Hal of Horrors

In the previous post we found the GK7101 SoC’s UART base address and a few registers by decompiling their version of Linux’s decompressor:

  • UART base address is 0xa0005000
  • The input/output register is at offset 0x04
  • Offset 0x14 holds flags:
    • Bit 6 needs to be high before sending.
    • To drain the input buffer, read from offset 0x04 until bit 2 goes low.

This all looks suspiciously like a standard 16550 UART, but not quite: offset 0x04 corresponds to the 16550’s RHR/THR register (Read/Transmit Holding Register), except the 16550 has it on offset 0x00. Offset 0x14 matches the LSR (Line Status Register), with bit 6 matching TEMT (Transmitter Empty), but bit 2 doesn’t quite match – it’s the equivalent of bit 0 in the LSR.

So it’s not a 16550-compatible UART, just a vague attempt at one. Here’s my version of the 4 macros to work this thing:

#define UART0_TH		0x04
#define UART0_LS		0x14
#define UART0_LS_DR		(1 << 2)
#define UART0_LS_TEMT	(1 << 6)

        .macro	addruart, rp, rv, tmp
        ldr	\rp, =CONFIG_DEBUG_UART_PHYS
        ldr	\rv, =CONFIG_DEBUG_UART_VIRT

        .macro	waituart,rd,rx
1001:		ldr	\rd, [\rx, #UART0_LS]
        tst	\rd, #UART0_LS_TEMT
        beq	1001b

        .macro	senduart,rd,rx
        str	\rd, [\rx, #UART0_TH]

        .macro	busyuart,rd,rx
1001:		ldr	\rd, [\rx, #UART0_LS]
        tst	\rd, #UART0_LS_DR
        bne	1001b

To use this low-level console facility, you need to define the following in your kernel’s configuration:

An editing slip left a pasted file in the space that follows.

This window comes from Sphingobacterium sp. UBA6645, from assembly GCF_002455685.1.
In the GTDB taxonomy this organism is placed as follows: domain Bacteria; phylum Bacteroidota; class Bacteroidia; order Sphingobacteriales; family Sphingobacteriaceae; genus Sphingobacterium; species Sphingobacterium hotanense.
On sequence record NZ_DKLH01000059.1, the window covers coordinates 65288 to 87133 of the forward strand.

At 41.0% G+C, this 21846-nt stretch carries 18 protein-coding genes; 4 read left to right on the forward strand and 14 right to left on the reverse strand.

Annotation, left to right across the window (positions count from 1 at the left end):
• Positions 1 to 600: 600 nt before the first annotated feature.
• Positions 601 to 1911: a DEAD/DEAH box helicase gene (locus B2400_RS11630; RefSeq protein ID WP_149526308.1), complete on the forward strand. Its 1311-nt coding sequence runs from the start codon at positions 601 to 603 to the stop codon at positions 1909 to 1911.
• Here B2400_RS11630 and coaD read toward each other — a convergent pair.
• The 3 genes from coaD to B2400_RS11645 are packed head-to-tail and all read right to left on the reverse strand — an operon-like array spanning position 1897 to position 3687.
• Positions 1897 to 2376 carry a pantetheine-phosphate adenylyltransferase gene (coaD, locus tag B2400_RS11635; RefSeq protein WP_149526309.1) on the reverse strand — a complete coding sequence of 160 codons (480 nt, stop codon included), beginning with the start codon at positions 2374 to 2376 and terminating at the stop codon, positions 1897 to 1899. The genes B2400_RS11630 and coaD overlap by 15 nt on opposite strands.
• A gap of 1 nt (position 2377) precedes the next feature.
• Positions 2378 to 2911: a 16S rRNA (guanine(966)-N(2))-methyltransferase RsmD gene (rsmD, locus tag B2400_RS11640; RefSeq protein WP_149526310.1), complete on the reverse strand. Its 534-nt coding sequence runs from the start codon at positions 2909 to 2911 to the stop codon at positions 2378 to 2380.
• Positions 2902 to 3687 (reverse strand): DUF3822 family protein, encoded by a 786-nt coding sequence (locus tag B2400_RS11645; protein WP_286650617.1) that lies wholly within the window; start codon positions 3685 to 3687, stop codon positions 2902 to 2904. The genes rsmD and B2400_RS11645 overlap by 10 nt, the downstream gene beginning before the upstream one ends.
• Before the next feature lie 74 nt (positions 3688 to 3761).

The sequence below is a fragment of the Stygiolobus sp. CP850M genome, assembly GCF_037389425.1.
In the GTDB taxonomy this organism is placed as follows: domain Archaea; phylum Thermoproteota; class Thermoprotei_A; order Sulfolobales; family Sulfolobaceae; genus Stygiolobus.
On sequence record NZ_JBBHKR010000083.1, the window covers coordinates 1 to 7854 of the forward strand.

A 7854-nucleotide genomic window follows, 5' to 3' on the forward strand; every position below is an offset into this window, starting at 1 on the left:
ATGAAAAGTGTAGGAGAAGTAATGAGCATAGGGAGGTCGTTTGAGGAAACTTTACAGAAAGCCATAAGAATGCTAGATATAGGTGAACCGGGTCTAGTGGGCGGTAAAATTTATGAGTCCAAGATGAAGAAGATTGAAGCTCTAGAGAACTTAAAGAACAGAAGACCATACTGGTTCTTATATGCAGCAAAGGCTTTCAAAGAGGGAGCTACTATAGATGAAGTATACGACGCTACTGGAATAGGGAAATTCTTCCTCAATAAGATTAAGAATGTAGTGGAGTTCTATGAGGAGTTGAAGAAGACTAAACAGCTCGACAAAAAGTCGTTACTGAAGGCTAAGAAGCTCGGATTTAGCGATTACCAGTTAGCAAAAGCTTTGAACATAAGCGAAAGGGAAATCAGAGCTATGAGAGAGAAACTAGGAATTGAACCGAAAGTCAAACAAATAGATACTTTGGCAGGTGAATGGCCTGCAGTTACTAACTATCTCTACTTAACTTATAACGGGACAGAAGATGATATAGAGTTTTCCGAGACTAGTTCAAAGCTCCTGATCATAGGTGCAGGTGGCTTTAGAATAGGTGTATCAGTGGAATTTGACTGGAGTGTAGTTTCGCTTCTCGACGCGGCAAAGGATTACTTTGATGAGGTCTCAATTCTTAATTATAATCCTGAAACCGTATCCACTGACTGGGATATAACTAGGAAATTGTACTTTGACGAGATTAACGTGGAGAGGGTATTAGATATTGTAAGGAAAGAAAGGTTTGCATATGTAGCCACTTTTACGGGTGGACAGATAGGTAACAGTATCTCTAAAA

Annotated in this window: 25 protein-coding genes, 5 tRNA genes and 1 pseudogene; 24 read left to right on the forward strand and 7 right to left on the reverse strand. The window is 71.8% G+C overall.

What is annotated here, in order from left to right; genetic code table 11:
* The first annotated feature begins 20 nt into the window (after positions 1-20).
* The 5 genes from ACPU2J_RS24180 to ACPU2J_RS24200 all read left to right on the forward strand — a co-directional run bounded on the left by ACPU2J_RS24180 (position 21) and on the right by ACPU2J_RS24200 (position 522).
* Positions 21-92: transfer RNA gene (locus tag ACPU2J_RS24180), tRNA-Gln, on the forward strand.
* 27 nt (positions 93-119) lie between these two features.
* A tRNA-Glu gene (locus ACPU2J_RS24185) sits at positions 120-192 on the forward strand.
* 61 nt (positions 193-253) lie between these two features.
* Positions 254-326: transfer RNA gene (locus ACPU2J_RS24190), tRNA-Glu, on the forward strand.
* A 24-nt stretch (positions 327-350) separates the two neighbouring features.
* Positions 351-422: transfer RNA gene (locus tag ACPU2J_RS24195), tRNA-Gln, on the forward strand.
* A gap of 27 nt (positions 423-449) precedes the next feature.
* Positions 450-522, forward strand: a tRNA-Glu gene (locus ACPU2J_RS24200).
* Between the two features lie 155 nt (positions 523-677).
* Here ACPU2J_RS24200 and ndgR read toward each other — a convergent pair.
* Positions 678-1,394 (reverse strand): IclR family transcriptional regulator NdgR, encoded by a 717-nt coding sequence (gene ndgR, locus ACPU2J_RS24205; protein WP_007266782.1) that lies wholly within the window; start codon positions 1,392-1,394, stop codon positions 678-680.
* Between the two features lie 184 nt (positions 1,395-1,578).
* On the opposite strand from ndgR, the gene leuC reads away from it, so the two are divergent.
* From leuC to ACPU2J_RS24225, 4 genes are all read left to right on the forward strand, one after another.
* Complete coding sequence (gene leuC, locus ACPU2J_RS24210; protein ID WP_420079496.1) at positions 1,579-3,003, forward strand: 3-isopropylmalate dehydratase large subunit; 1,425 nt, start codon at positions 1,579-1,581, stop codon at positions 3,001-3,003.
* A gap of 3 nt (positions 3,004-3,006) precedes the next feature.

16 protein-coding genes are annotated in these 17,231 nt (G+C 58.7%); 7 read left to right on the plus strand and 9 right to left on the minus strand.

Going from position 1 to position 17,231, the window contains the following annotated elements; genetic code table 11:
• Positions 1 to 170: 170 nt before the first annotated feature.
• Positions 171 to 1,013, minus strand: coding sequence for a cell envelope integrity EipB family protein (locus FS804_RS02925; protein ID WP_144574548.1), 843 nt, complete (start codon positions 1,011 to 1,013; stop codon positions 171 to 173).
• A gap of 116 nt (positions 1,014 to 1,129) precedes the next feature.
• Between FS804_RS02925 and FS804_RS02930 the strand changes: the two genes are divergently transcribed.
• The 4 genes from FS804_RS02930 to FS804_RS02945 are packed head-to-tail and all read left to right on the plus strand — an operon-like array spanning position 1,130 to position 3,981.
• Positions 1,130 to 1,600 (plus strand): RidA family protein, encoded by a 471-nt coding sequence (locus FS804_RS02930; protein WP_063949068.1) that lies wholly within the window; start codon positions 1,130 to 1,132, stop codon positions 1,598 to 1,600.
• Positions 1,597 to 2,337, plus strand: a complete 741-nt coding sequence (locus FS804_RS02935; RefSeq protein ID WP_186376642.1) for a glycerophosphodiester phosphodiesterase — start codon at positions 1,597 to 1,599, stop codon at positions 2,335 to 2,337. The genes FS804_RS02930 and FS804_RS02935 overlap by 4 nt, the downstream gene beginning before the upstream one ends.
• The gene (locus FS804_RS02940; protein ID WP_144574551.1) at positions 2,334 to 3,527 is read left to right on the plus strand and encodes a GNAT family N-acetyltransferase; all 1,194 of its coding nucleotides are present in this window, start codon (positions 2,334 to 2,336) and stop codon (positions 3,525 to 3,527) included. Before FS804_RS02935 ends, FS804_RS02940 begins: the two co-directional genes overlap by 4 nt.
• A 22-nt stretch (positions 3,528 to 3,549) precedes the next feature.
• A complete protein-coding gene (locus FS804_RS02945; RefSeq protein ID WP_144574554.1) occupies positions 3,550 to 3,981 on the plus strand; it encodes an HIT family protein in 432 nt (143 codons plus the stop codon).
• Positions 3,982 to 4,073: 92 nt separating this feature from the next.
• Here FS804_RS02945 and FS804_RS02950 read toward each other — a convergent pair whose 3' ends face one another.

That turns on the facility, enables it in the decompressor, and tells the build system where to find the code. You’re supposed to create that file and define the macros in there. CONFIG_EARLY_PRINTK creates a function called early_print(), which uses these macros as well. Handy to have while you’re debugging your real UART driver.

The last two definitions are used in the addruart macro above, defining the UART base address in physical and virtual (post-MMU) memory. How did I come up with the virtual address? Remember this output from the vendor kernel bootup?

[    0.000000] AHB: 0x90000000  0xf2000000  -- 0x1000000
[    0.000000] APB: 0xa0000000  0xf3000000  -- 0x1000000
[    0.000000] PPM: 0xc0000000  0xc0000000  -- 0x200000
[    0.000000] BSB: 0xc4800000  0xf5000000  -- 0x200000
[    0.000000] DSP: 0xc4a00000  0xf6000000  -- 0x3600000
[    0.000000] hal version = 20151223 

That looks to me like the MMIO mapping: first the physical address, then the virtual address it gets mapped to, followed by the length of the block. APB refers to the Advanced Peripheral Bus, a standard facility on ARM chips. It’s a memory-mapped I/O bus for SoC designers to hook low-speed peripherals to, exactly where you’d expect to find a UART. The virtual address for the UART block within the APB is this 0xf3005000.

That should be all that’s needed to get a mainline kernel’s decompressor output working on this chip.

And yet… it doesn’t work. The decompressor outputs nothing. Diddling those UART registers from the U-Boot shell (which has basic memory monitor commands) also does nothing.